How Heroin Addiction Treatment Works
Many people let fear of withdrawal symptoms stop them from seeking treatment for heroin addiction. Many programs offer medication-assisted treatment (MAT), which is a highly effective approach that helps manage painful withdrawal symptoms and intense cravings. There are several medications available that can fully or partially block the effects of heroin in the brain, reduce cravings, and prevent or alleviate withdrawal symptoms.
Once the physical elements of detoxing from heroin are managed, the counseling to heal the person psychologically can be more effective. A heroin addiction treatment program should address the underlying causes that led an individual to start using in the first place and set them up with healthier coping mechanisms to deal with stress and triggers in recovery. Evidence-based clinical interventions like cognitive behavioral therapy, along with mind-body-based therapies like meditation, yoga, and exercise can help people to heal physically and mentally.
Talking to a Loved One Who Needs Help
A person suffering from heroin addiction usually has a hard time seeking help for their drug abuse. Loved ones may have to help a person abusing heroin recognize the need to get treatment. It’s important to express that you care for them and are ready to support them in seeking treatment. The person may have low self-esteem and feel they are not worth saving. Rather than making them feel guilty for their drug use, tell them they have an illness and can heal with help. Volunteer to find a treatment program for heroin addiction and help the individual understand how detox and treatment work. Knowing there is help available and they have your support can provide powerful motivators to become sober.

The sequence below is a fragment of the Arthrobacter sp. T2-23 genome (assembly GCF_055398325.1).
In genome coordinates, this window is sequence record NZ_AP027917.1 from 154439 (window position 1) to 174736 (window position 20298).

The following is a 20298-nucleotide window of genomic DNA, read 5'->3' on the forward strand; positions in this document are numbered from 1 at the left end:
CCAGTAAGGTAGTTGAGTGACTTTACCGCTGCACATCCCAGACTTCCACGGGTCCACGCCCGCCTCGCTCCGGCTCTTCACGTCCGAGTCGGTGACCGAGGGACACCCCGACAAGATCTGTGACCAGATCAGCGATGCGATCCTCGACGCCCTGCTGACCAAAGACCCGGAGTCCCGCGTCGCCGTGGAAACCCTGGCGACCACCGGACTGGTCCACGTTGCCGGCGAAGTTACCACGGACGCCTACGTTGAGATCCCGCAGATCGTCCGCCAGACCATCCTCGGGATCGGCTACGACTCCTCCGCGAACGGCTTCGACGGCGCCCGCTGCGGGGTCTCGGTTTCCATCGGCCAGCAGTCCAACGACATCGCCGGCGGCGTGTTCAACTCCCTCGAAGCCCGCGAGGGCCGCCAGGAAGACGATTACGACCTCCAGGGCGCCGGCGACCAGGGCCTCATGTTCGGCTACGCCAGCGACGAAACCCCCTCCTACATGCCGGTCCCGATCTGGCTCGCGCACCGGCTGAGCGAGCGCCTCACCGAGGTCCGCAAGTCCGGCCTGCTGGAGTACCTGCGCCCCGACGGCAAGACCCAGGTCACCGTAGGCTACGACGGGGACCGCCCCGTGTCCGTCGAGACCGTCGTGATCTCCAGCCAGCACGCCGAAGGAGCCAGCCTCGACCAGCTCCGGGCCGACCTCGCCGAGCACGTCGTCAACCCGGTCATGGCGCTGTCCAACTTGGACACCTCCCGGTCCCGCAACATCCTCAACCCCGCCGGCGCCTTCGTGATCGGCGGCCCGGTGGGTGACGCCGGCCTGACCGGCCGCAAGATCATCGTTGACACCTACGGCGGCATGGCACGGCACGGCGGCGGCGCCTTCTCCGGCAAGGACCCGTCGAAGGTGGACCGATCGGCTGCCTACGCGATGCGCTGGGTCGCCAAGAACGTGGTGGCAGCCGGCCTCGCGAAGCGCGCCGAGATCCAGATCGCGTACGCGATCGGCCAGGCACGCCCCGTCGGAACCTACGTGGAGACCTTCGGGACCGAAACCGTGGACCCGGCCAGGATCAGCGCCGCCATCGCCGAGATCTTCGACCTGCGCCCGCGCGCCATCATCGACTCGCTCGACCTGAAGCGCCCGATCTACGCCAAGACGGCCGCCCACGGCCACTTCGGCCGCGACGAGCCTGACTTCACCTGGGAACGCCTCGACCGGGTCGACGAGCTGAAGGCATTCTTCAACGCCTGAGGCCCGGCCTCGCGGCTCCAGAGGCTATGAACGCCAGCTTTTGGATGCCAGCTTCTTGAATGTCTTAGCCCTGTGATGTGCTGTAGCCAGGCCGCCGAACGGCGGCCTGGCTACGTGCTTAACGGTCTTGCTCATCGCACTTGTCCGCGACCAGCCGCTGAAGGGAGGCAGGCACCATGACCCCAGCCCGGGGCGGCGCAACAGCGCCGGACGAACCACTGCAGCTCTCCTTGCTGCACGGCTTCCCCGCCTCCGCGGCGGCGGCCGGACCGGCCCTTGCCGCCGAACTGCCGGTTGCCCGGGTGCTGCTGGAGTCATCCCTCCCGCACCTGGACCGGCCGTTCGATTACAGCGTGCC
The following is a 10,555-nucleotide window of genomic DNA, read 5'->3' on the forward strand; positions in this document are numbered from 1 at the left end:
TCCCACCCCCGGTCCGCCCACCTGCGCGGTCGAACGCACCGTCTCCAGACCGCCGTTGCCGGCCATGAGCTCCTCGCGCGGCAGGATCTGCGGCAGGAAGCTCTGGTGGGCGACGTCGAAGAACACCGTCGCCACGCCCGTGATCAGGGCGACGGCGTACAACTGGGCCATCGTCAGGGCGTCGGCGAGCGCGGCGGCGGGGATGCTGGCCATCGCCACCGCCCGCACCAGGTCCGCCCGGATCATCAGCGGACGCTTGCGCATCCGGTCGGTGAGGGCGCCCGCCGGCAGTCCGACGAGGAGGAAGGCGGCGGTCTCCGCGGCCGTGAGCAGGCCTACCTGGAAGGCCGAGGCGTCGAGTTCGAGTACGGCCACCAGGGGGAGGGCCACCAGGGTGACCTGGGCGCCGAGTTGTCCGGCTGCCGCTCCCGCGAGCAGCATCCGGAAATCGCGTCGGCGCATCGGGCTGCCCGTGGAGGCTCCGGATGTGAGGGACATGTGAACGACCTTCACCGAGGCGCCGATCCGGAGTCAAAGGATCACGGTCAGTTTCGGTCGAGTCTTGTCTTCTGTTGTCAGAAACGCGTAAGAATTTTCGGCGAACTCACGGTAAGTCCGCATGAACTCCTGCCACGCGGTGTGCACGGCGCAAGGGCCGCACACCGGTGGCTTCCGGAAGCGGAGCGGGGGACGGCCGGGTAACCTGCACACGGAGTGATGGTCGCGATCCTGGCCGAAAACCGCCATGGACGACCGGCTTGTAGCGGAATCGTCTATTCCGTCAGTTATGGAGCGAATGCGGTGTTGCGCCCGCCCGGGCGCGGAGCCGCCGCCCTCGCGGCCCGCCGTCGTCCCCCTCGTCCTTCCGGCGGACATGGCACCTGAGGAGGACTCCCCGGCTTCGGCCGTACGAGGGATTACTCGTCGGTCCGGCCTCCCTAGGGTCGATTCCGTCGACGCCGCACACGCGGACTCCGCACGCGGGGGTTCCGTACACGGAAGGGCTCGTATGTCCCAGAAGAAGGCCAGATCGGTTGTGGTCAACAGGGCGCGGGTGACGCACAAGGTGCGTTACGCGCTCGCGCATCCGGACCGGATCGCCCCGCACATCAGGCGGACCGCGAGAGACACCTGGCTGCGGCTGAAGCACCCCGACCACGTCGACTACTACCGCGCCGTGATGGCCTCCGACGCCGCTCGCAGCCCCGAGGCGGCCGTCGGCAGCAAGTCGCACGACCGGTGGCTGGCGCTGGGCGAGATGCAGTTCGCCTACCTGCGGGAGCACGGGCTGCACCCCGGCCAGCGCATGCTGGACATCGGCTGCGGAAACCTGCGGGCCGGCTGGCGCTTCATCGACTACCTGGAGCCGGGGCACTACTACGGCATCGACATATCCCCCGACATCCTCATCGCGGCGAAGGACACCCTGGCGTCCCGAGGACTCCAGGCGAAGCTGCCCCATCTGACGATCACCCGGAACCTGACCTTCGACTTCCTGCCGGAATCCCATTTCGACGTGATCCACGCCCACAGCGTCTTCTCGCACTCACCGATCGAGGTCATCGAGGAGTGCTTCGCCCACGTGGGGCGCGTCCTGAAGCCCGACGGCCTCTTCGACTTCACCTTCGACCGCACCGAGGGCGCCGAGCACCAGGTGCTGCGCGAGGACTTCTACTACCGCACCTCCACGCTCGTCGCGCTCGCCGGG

The Dangers of Detoxing Alone
Most medical professionals advise against a person attempting to detox from heroin alone. There is a high risk of overdosing while trying to detox because once a person has stopped using heroin, they develop a decreased tolerance for it. When detoxing alone, withdrawal symptoms can overwhelm a person, causing them to take the same dose of heroin they previously used. Their lowered tolerance can result in an overdose. Heroin overdoses can be deadly if the person stops breathing and develops hypoxia, which starves the brain of oxygen. Even temporary hypoxia can cause permanent brain damage.
It is safer to be supervised by professional help during the detoxification process. A detox facility can monitor the person to ensure they are comfortable and safe. Medications can help reduce cravings and the pain of withdrawal, setting them up for an easier transition to begin treatment and start recovering.
Heroin withdrawal symptoms can begin just hours after the last use. Muscle soreness, bone aches, diarrhea, vomiting, chills, insomnia, restless legs, and irritability are just some of the withdrawal symptoms users may experience. These symptoms can last up to a week or longer. These painful symptoms are accompanied by intense cravings for heroin in order to stop the discomfort of the symptoms and become numb again.
DreamLife Recovery offers individualized heroin addiction treatment near Pittsburgh, PA. Contact one of our addiction specialists today to start your recovery.